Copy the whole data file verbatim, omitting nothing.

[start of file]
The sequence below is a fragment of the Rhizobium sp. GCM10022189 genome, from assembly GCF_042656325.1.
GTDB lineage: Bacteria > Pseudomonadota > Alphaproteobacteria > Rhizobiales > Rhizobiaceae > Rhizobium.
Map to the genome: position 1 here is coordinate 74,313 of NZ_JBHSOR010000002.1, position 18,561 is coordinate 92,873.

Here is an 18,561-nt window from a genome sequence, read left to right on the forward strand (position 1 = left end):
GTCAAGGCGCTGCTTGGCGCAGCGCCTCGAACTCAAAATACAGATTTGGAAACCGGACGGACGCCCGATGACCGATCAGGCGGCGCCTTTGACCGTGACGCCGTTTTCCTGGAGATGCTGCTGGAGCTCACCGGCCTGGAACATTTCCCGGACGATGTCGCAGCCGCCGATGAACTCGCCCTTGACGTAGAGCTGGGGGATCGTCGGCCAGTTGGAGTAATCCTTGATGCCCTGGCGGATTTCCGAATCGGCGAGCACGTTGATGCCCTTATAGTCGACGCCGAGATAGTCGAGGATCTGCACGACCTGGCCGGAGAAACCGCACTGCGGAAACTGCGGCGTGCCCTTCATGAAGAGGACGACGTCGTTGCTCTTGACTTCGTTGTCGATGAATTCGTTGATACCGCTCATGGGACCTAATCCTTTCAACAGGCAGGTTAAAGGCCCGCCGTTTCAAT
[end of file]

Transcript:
The sequence below is a fragment of the Rhizobium sp. GCM10022189 genome, from assembly GCF_042656325.1.
GTDB lineage: Bacteria > Pseudomonadota > Alphaproteobacteria > Rhizobiales > Rhizobiaceae > Rhizobium.
Map to the genome: position 1 here is coordinate 74,313 of NZ_JBHSOR010000002.1, position 18,561 is coordinate 92,873.

Here is an 18,561-nt window from a genome sequence, read left to right on the forward strand (position 1 = left end):
GTCAAGGCGCTGCTTGGCGCAGCGCCTCGAACTCAAAATACAGATTTGGAAACCGGACGGACGCCCGATGACCGATCAGGCGGCGCCTTTGACCGTGACGCCGTTTTCCTGGAGATGCTGCTGGAGCTCACCGGCCTGGAACATTTCCCGGACGATGTCGCAGCCGCCGATGAACTCGCCCTTGACGTAGAGCTGGGGGATCGTCGGCCAGTTGGAGTAATCCTTGATGCCCTGGCGGATTTCCGAATCGGCGAGCACGTTGATGCCCTTATAGTCGACGCCGAGATAGTCGAGGATCTGCACGACCTGGCCGGAGAAACCGCACTGCGGAAACTGCGGCGTGCCCTTCATGAAGAGGACGACGTCGTTGCTCTTGACTTCGTTGTCGATGAATTCGTTGATACCGCTCATGGGACCTAATCCTTTCAACAGGCAGGTTAAAGGCCCGCCGTTTCAAT